Why 6 December Has Become Just Another Date in Ayodhya
Ayodhya on 6 December is as calm as the waters of the Sarayu. After the Supreme Court verdict of 2020 and the construction of the temple began, most people have forgotten what happened in Ayodhya on this date 29 years ago. Those who still have sad memories do not want to recall them. The people of Ayodhya feel something is up when media persons visit or police and security forces step up check-points. Even today, some people prefer to stay within their homes to avoid any commotion out-of-doors.
Those residents remember this anniversary who feel that a mosque was demolished by force, like in the 16th century, and no one got punished for it. Those who recall the anniversary also understand that not just a building was demolished but the country's Constitution. They question the entire system, from the credibility of the court's verdict to the assurances of the government that swore on the Constitution.
After the Supreme Court decision on the Ayodhya dispute, people breathed a sigh of relief that now they will no longer live on a battlefield, their avenues of livelihood will increase. They feel that the increase in arrivals of people from outside Ayodhya will improve their prospects. This possibility has the prices of land, not only Ayodhya but around it, soaring. Many instances of land scams and corruption came to the fore.
There are hundreds of shops on the roads leading to the Rama temple, which are the means of livelihood of the people of Ayodhya. Now the time has come for their demolition. Their owners of these properties have got compensation, but those whose bread and butter depended on them are helplessly wondering where they can go.
Roads have to be widened all around Ayodhya for the Rama temple. The old bus station, which was in the middle of the city, has already been demolished. The shops built around it were also demolished. A thousand families whose livelihoods were based on local fairs and festivals will soon lose their shops. The administration has made preparations to widen the road by demolishing their shops and homes. The matter cooled down during the COVID-19 lockdown, but now the sword of demolition is hanging over their heads again. Any day, the bulldozers of the administration could land on them. These people have twice registered their resistance in protest against the demolition by organising complete shutdowns of Ayodhya. But now they say, 'Whatever Lord Rama has decided will happen.'
The Muslims of Ayodhya have worn the cloak of complete silence. They are quiet, raise no questions. Salim (name changed), says on 6 December restrictions that everything is fine--on 6 December, the mosque was demolished, now the temple is being built. Earlier, Muslims would keep their shops and establishments closed to mark 1 February, the day the locks were opened, and 6 December, the day of the demolition. Now, no one keeps their shops closed for any day in Ayodhya.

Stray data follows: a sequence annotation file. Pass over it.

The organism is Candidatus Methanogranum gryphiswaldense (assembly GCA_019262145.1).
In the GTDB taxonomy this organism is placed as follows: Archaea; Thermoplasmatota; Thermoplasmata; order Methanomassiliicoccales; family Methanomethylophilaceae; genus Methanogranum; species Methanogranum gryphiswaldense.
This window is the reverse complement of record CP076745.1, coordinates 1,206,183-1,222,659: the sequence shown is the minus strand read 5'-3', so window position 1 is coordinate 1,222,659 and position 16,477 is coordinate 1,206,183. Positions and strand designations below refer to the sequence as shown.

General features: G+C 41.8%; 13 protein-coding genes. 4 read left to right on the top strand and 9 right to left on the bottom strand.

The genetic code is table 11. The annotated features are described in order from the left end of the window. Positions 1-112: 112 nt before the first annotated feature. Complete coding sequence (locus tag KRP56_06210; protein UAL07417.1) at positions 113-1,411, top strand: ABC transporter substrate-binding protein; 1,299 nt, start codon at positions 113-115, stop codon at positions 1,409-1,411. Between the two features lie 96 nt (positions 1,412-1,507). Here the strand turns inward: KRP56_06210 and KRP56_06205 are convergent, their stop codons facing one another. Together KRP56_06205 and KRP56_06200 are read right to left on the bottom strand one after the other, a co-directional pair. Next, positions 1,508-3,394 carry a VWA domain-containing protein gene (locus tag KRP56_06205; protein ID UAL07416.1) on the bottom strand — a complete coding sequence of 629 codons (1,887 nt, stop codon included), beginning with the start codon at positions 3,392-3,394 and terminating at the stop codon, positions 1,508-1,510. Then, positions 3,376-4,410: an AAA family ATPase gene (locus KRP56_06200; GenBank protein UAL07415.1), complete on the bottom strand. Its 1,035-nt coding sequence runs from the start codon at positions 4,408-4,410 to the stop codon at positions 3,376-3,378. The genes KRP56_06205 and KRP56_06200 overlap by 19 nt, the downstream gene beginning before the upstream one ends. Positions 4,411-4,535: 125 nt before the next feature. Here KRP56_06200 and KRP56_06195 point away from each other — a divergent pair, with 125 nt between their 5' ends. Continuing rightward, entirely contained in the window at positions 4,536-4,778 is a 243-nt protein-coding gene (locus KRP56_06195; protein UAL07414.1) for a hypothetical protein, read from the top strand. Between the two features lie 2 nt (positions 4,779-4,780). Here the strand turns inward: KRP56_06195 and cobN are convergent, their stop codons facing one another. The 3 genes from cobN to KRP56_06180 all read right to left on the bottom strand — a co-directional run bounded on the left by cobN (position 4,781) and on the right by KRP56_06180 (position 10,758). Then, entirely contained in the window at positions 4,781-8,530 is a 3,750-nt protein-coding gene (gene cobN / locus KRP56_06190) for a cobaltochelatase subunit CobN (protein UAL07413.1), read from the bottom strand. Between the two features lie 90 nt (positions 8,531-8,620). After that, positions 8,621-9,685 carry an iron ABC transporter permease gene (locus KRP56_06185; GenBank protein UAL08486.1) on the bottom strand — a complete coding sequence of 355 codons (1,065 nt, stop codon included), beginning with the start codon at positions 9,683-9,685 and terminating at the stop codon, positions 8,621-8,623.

The number of visitors to Ayodhya is up. People are going about their day calmly; there's not a wrinkle on anyone's face.
Anand, who runs a utensil store in Shringarhat, says that 6 December is done and dusted now. Everything happened for the Rama temple, and now it is being built. Devotees who wanted to visit Ayodhya would face problems due to restrictions. Those problems are also gone. Deepu runs a paan shop. He says people's attitudes have changed to 'Now let us look forward to Naya Roshan Ayodhya—Shining New Ayodhya'. Earlier, there were problems of all kinds on 6 December.
Bajrang Prasad, who set up a prasad shop at Hanumangarhi, says that now people no longer have 6 December on their mind. They are busy with their livelihoods. When the government and administration start preparations, people realise 6 December is coming.
Vikas, who runs a small hotel near Dashrath Mahal, says that if the media or news channels do not come to Ayodhya, people will completely forget what happened on 6 December. Earlier, all of Ayodhya used to get sealed. Everything would get shut. There used to be a lot of problems, but now it is not so. After the decision of the Supreme Court, the rituals of both "Yomei Gham" and "Shaurya Diwas" have ended in Ayodhya. Now people only hope their standard of living will improve after the construction of the temple.
Business-minded people have bought a large number of land parcels in Ayodhya. A big office of the Rashtriya Swayamsevak Sangh (RSS) has also opened. The members of the political party that ran the (ramjanmabhoomi) movement are in power and hold the highest offices in the temple construction trust. Nripendra Mishra, who was the principal secretary to Chief Minister Mulayam Singh Yadav at the time of the firing [on kar sevaks] in 1990, is the chairman of the Ram Mandir Construction Committee. On the other hand, in view of the upcoming Uttar Pradesh Assembly election, in their speeches and on public forums, BJP leaders have started talking about the firing that occurred 31 years ago during the chief ministership of Mulayam Singh Yadav on kar sevaks who were fighting for the demolition of the Babri Masjid.
The public is calm. Now, the agitation is within the BJP government of Uttar Pradesh. After all, elections are around the corner. The government is all about promises of development, but everyone from Chief Minister to Deputy Chief Minister and its minor leaders are remembering the firing incident from 31 years ago. The statement of Chief Minister Yogi Adityanath during the Deepotsav in Ayodhya about the devotees of Krishna matters: The next time there is kar seva, no bullets will be fired upon Rama and Krishna devotees. Instead, flowers will be showered. On 3 November, Deputy Chief Minister Keshav Prasad Maurya tweeted that after the construction of the grand temple at Ayodhya, now it is the turn of Kashi-Mathura. And there are other such remarks.